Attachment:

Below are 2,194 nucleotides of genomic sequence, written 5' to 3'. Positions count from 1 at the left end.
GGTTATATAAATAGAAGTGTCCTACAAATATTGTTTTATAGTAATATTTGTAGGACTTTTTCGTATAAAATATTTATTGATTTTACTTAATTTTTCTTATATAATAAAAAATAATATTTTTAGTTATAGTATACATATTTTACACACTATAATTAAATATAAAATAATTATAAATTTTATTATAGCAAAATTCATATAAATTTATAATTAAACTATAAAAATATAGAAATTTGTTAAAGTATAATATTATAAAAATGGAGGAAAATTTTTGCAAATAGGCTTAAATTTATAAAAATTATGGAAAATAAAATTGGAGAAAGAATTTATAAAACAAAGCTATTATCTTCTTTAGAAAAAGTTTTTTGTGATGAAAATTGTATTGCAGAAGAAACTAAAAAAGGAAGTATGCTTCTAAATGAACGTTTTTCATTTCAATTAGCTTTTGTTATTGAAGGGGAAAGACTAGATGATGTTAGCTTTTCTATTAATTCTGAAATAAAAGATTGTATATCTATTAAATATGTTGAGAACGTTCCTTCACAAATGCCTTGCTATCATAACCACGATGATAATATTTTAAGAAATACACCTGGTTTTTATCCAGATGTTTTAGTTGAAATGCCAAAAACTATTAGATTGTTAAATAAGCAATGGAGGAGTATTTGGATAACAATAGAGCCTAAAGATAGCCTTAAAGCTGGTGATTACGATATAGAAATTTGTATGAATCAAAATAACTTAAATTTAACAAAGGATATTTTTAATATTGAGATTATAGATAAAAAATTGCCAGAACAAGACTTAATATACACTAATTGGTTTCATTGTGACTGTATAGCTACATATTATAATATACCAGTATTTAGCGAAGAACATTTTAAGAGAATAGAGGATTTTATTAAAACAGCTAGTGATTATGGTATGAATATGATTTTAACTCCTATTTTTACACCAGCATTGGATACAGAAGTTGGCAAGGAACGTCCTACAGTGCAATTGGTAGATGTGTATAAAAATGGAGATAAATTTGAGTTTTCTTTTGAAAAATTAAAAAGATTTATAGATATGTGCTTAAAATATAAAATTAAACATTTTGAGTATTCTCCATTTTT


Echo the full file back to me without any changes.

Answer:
Below are 2,194 nucleotides of genomic sequence, written 5' to 3'. Positions count from 1 at the left end.
GGTTATATAAATAGAAGTGTCCTACAAATATTGTTTTATAGTAATATTTGTAGGACTTTTTCGTATAAAATATTTATTGATTTTACTTAATTTTTCTTATATAATAAAAAATAATATTTTTAGTTATAGTATACATATTTTACACACTATAATTAAATATAAAATAATTATAAATTTTATTATAGCAAAATTCATATAAATTTATAATTAAACTATAAAAATATAGAAATTTGTTAAAGTATAATATTATAAAAATGGAGGAAAATTTTTGCAAATAGGCTTAAATTTATAAAAATTATGGAAAATAAAATTGGAGAAAGAATTTATAAAACAAAGCTATTATCTTCTTTAGAAAAAGTTTTTTGTGATGAAAATTGTATTGCAGAAGAAACTAAAAAAGGAAGTATGCTTCTAAATGAACGTTTTTCATTTCAATTAGCTTTTGTTATTGAAGGGGAAAGACTAGATGATGTTAGCTTTTCTATTAATTCTGAAATAAAAGATTGTATATCTATTAAATATGTTGAGAACGTTCCTTCACAAATGCCTTGCTATCATAACCACGATGATAATATTTTAAGAAATACACCTGGTTTTTATCCAGATGTTTTAGTTGAAATGCCAAAAACTATTAGATTGTTAAATAAGCAATGGAGGAGTATTTGGATAACAATAGAGCCTAAAGATAGCCTTAAAGCTGGTGATTACGATATAGAAATTTGTATGAATCAAAATAACTTAAATTTAACAAAGGATATTTTTAATATTGAGATTATAGATAAAAAATTGCCAGAACAAGACTTAATATACACTAATTGGTTTCATTGTGACTGTATAGCTACATATTATAATATACCAGTATTTAGCGAAGAACATTTTAAGAGAATAGAGGATTTTATTAAAACAGCTAGTGATTATGGTATGAATATGATTTTAACTCCTATTTTTACACCAGCATTGGATACAGAAGTTGGCAAGGAACGTCCTACAGTGCAATTGGTAGATGTGTATAAAAATGGAGATAAATTTGAGTTTTCTTTTGAAAAATTAAAAAGATTTATAGATATGTGCTTAAAATATAAAATTAAACATTTTGAGTATTCTCCATTTTT